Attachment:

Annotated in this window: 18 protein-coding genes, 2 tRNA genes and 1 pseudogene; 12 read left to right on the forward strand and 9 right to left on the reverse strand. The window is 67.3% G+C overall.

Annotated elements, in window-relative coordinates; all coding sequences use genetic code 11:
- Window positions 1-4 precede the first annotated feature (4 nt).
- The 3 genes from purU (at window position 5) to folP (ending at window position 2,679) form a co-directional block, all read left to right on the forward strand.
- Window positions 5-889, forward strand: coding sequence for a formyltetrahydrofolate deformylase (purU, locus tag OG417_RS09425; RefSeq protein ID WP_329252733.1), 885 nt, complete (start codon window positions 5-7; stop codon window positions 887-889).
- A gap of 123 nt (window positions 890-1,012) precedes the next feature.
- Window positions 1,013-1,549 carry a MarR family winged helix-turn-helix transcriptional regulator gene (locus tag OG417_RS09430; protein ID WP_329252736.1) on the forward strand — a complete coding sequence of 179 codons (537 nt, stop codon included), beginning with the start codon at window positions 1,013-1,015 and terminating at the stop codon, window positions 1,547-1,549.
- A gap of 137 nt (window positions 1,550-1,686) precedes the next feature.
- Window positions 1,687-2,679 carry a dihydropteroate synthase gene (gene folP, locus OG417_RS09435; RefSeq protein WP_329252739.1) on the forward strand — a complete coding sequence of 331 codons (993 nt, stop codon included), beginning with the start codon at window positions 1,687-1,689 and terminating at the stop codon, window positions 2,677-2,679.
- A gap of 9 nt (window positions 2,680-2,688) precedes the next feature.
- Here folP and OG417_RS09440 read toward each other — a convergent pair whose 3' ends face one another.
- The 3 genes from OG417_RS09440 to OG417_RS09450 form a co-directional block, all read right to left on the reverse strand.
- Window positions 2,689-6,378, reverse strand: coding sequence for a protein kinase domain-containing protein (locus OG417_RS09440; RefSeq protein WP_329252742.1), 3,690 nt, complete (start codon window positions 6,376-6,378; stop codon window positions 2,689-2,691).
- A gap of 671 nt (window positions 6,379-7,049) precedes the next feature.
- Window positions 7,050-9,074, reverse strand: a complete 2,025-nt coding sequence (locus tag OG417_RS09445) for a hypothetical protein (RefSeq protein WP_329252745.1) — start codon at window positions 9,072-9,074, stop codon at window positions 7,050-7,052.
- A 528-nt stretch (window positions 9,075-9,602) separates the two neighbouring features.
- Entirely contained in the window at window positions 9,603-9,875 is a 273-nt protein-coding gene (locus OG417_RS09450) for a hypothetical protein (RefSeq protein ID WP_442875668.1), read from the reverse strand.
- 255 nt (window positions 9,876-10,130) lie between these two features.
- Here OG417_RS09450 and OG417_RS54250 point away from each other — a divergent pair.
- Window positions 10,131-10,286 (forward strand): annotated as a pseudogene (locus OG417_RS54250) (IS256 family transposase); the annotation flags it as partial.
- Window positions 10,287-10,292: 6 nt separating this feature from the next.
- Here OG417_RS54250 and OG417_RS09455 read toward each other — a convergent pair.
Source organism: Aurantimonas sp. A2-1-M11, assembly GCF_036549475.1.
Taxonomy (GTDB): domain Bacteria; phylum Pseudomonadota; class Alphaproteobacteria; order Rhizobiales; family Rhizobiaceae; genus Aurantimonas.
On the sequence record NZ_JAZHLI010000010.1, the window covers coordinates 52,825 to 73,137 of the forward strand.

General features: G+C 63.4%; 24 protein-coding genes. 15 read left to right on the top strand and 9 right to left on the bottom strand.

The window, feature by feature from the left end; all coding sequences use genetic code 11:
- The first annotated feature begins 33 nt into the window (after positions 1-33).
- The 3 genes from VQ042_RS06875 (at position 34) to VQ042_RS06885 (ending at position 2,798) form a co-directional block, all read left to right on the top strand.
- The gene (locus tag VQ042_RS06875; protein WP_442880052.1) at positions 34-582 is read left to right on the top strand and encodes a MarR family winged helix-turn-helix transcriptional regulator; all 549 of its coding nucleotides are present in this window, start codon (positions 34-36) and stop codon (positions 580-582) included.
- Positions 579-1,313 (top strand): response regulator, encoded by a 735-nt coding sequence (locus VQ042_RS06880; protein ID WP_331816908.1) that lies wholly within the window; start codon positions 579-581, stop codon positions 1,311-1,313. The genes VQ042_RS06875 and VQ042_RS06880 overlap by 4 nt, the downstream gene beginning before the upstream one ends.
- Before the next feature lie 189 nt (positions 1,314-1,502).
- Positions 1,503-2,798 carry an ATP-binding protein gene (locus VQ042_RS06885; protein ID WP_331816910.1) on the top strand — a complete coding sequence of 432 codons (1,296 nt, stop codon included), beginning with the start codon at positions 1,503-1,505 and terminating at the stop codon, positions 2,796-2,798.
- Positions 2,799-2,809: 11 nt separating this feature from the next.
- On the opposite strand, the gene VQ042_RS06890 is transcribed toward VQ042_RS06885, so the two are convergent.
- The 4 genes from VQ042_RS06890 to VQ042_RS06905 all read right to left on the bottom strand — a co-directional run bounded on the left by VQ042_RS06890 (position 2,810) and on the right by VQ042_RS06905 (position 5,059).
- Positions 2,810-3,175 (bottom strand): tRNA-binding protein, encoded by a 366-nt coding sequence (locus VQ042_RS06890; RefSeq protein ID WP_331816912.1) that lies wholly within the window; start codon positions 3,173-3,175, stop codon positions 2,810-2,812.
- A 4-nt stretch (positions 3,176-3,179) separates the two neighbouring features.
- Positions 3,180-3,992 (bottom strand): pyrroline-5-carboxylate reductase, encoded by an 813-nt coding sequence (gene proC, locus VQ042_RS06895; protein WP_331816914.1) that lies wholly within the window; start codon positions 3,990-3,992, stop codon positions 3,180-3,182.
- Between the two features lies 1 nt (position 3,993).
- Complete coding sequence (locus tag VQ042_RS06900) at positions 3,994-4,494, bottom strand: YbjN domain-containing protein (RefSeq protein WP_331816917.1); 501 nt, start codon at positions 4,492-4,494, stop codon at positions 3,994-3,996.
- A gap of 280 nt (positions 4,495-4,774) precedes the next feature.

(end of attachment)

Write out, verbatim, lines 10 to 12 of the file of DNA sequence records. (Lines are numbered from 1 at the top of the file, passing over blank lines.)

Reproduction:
- A gap of 9 nt (window positions 2,680-2,688) precedes the next feature.
- Here folP and OG417_RS09440 read toward each other — a convergent pair whose 3' ends face one another.
- The 3 genes from OG417_RS09440 to OG417_RS09450 form a co-directional block, all read right to left on the reverse strand.